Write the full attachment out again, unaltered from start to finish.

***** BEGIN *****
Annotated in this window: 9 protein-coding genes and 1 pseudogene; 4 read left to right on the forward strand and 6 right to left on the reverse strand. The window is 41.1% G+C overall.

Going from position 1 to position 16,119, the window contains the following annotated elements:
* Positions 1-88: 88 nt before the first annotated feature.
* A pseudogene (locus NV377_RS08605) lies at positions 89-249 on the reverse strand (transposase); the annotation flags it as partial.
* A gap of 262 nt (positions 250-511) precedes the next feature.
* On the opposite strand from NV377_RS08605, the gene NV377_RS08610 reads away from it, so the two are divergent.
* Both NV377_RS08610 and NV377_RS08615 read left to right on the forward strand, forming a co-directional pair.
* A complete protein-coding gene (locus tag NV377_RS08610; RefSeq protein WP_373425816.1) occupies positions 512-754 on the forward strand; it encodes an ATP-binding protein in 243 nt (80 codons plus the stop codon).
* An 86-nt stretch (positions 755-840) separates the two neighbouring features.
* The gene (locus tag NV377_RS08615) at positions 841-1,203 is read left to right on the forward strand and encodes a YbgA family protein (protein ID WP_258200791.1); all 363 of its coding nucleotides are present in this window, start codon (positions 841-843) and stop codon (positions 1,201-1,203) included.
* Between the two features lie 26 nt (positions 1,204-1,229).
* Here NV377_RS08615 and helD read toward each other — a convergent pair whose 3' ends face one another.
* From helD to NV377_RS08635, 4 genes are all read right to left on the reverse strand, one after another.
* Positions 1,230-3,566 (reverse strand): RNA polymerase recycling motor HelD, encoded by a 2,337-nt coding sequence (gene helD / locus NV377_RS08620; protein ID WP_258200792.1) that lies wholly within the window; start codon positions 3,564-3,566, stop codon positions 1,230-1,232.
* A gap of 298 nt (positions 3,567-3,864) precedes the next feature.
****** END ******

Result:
Annotated in this window: 9 protein-coding genes and 1 pseudogene; 4 read left to right on the forward strand and 6 right to left on the reverse strand. The window is 41.1% G+C overall.

Going from position 1 to position 16,119, the window contains the following annotated elements:
* Positions 1-88: 88 nt before the first annotated feature.
* A pseudogene (locus NV377_RS08605) lies at positions 89-249 on the reverse strand (transposase); the annotation flags it as partial.
* A gap of 262 nt (positions 250-511) precedes the next feature.
* On the opposite strand from NV377_RS08605, the gene NV377_RS08610 reads away from it, so the two are divergent.
* Both NV377_RS08610 and NV377_RS08615 read left to right on the forward strand, forming a co-directional pair.
* A complete protein-coding gene (locus tag NV377_RS08610; RefSeq protein WP_373425816.1) occupies positions 512-754 on the forward strand; it encodes an ATP-binding protein in 243 nt (80 codons plus the stop codon).
* An 86-nt stretch (positions 755-840) separates the two neighbouring features.
* The gene (locus tag NV377_RS08615) at positions 841-1,203 is read left to right on the forward strand and encodes a YbgA family protein (protein ID WP_258200791.1); all 363 of its coding nucleotides are present in this window, start codon (positions 841-843) and stop codon (positions 1,201-1,203) included.
* Between the two features lie 26 nt (positions 1,204-1,229).
* Here NV377_RS08615 and helD read toward each other — a convergent pair whose 3' ends face one another.
* From helD to NV377_RS08635, 4 genes are all read right to left on the reverse strand, one after another.
* Positions 1,230-3,566 (reverse strand): RNA polymerase recycling motor HelD, encoded by a 2,337-nt coding sequence (gene helD / locus NV377_RS08620; protein ID WP_258200792.1) that lies wholly within the window; start codon positions 3,564-3,566, stop codon positions 1,230-1,232.
* A gap of 298 nt (positions 3,567-3,864) precedes the next feature.